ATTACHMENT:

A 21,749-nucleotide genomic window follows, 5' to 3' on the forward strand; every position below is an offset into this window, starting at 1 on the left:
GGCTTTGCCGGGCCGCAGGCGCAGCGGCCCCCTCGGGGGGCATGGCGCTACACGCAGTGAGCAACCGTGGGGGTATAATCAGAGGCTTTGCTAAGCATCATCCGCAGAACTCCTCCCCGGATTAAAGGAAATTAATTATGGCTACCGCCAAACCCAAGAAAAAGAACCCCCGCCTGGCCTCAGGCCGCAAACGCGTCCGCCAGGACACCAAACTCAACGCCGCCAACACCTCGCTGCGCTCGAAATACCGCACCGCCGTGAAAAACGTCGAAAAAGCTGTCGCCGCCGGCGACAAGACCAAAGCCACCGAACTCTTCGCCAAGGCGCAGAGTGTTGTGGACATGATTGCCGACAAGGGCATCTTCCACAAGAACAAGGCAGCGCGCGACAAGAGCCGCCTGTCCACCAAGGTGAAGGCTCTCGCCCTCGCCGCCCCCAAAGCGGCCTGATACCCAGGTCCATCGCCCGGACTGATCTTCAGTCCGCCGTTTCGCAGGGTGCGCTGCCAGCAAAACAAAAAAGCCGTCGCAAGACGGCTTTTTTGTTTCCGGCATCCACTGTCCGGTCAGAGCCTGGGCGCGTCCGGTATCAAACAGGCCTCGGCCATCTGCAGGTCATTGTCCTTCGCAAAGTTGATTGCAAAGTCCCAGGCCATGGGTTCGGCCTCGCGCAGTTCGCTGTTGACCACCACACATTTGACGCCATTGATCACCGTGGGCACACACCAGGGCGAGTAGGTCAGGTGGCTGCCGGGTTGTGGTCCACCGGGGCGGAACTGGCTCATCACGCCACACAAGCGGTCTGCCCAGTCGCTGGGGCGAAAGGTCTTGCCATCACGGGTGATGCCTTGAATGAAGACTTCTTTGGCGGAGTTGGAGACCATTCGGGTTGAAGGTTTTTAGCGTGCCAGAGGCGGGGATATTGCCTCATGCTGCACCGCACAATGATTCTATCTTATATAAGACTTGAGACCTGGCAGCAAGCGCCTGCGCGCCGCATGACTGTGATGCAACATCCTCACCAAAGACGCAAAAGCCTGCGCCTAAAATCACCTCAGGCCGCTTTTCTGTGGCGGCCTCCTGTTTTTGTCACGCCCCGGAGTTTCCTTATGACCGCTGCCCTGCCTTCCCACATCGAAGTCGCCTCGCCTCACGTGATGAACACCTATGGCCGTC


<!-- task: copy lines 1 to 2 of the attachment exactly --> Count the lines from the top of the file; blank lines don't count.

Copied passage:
A 21,749-nucleotide genomic window follows, 5' to 3' on the forward strand; every position below is an offset into this window, starting at 1 on the left:
GGCTTTGCCGGGCCGCAGGCGCAGCGGCCCCCTCGGGGGGCATGGCGCTACACGCAGTGAGCAACCGTGGGGGTATAATCAGAGGCTTTGCTAAGCATCATCCGCAGAACTCCTCCCCGGATTAAAGGAAATTAATTATGGCTACCGCCAAACCCAAGAAAAAGAACCCCCGCCTGGCCTCAGGCCGCAAACGCGTCCGCCAGGACACCAAACTCAACGCCGCCAACACCTCGCTGCGCTCGAAATACCGCACCGCCGTGAAAAACGTCGAAAAAGCTGTCGCCGCCGGCGACAAGACCAAAGCCACCGAACTCTTCGCCAAGGCGCAGAGTGTTGTGGACATGATTGCCGACAAGGGCATCTTCCACAAGAACAAGGCAGCGCGCGACAAGAGCCGCCTGTCCACCAAGGTGAAGGCTCTCGCCCTCGCCGCCCCCAAAGCGGCCTGATACCCAGGTCCATCGCCCGGACTGATCTTCAGTCCGCCGTTTCGCAGGGTGCGCTGCCAGCAAAACAAAAAAGCCGTCGCAAGACGGCTTTTTTGTTTCCGGCATCCACTGTCCGGTCAGAGCCTGGGCGCGTCCGGTATCAAACAGGCCTCGGCCATCTGCAGGTCATTGTCCTTCGCAAAGTTGATTGCAAAGTCCCAGGCCATGGGTTCGGCCTCGCGCAGTTCGCTGTTGACCACCACACATTTGACGCCATTGATCACCGTGGGCACACACCAGGGCGAGTAGGTCAGGTGGCTGCCGGGTTGTGGTCCACCGGGGCGGAACTGGCTCATCACGCCACACAAGCGGTCTGCCCAGTCGCTGGGGCGAAAGGTCTTGCCATCACGGGTGATGCCTTGAATGAAGACTTCTTTGGCGGAGTTGGAGACCATTCGGGTTGAAGGTTTTTAGCGTGCCAGAGGCGGGGATATTGCCTCATGCTGCACCGCACAATGATTCTATCTTATATAAGACTTGAGACCTGGCAGCAAGCGCCTGCGCGCCGCATGACTGTGATGCAACATCCTCACCAAAGACGCAAAAGCCTGCGCCTAAAATCACCTCAGGCCGCTTTTCTGTGGCGGCCTCCTGTTTTTGTCACGCCCCGGAGTTTCCTTATGACCGCTGCCCTGCCTTCCCACATCGAAGTCGCCTCGCCTCACGTGATGAACACCTATGGCCGTC